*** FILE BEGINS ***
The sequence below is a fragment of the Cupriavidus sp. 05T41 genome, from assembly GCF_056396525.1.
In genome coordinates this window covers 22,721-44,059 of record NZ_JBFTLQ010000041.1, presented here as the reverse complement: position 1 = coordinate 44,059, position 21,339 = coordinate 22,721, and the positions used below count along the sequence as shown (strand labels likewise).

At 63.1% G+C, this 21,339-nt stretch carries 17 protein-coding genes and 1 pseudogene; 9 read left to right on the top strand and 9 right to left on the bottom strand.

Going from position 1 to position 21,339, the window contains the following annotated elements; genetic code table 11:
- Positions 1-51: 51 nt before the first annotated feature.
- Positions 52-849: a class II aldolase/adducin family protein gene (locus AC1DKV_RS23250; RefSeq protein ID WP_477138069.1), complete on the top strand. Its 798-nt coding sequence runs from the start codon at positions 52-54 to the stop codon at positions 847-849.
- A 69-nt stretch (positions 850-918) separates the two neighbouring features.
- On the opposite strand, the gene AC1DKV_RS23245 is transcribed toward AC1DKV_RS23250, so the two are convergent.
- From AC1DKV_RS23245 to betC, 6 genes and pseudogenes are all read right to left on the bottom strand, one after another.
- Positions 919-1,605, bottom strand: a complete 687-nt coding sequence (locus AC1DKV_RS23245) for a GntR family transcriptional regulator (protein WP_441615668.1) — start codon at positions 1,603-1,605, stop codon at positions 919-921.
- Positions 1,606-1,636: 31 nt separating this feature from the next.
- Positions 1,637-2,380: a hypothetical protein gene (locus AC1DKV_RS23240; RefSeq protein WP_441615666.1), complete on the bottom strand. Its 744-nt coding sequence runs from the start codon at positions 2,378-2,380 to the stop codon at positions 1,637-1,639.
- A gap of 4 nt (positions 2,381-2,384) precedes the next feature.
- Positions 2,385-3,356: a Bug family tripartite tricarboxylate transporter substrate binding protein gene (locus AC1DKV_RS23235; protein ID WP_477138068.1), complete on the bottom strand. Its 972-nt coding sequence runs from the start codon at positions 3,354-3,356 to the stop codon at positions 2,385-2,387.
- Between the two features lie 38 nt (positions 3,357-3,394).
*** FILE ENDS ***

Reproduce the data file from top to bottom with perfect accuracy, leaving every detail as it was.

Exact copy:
The sequence below is a fragment of the Cupriavidus sp. 05T41 genome, from assembly GCF_056396525.1.
In genome coordinates this window covers 22,721-44,059 of record NZ_JBFTLQ010000041.1, presented here as the reverse complement: position 1 = coordinate 44,059, position 21,339 = coordinate 22,721, and the positions used below count along the sequence as shown (strand labels likewise).

At 63.1% G+C, this 21,339-nt stretch carries 17 protein-coding genes and 1 pseudogene; 9 read left to right on the top strand and 9 right to left on the bottom strand.

Going from position 1 to position 21,339, the window contains the following annotated elements; genetic code table 11:
- Positions 1-51: 51 nt before the first annotated feature.
- Positions 52-849: a class II aldolase/adducin family protein gene (locus AC1DKV_RS23250; RefSeq protein ID WP_477138069.1), complete on the top strand. Its 798-nt coding sequence runs from the start codon at positions 52-54 to the stop codon at positions 847-849.
- A 69-nt stretch (positions 850-918) separates the two neighbouring features.
- On the opposite strand, the gene AC1DKV_RS23245 is transcribed toward AC1DKV_RS23250, so the two are convergent.
- From AC1DKV_RS23245 to betC, 6 genes and pseudogenes are all read right to left on the bottom strand, one after another.
- Positions 919-1,605, bottom strand: a complete 687-nt coding sequence (locus AC1DKV_RS23245) for a GntR family transcriptional regulator (protein WP_441615668.1) — start codon at positions 1,603-1,605, stop codon at positions 919-921.
- Positions 1,606-1,636: 31 nt separating this feature from the next.
- Positions 1,637-2,380: a hypothetical protein gene (locus AC1DKV_RS23240; RefSeq protein WP_441615666.1), complete on the bottom strand. Its 744-nt coding sequence runs from the start codon at positions 2,378-2,380 to the stop codon at positions 1,637-1,639.
- A gap of 4 nt (positions 2,381-2,384) precedes the next feature.
- Positions 2,385-3,356: a Bug family tripartite tricarboxylate transporter substrate binding protein gene (locus AC1DKV_RS23235; protein ID WP_477138068.1), complete on the bottom strand. Its 972-nt coding sequence runs from the start codon at positions 3,354-3,356 to the stop codon at positions 2,385-2,387.
- Between the two features lie 38 nt (positions 3,357-3,394).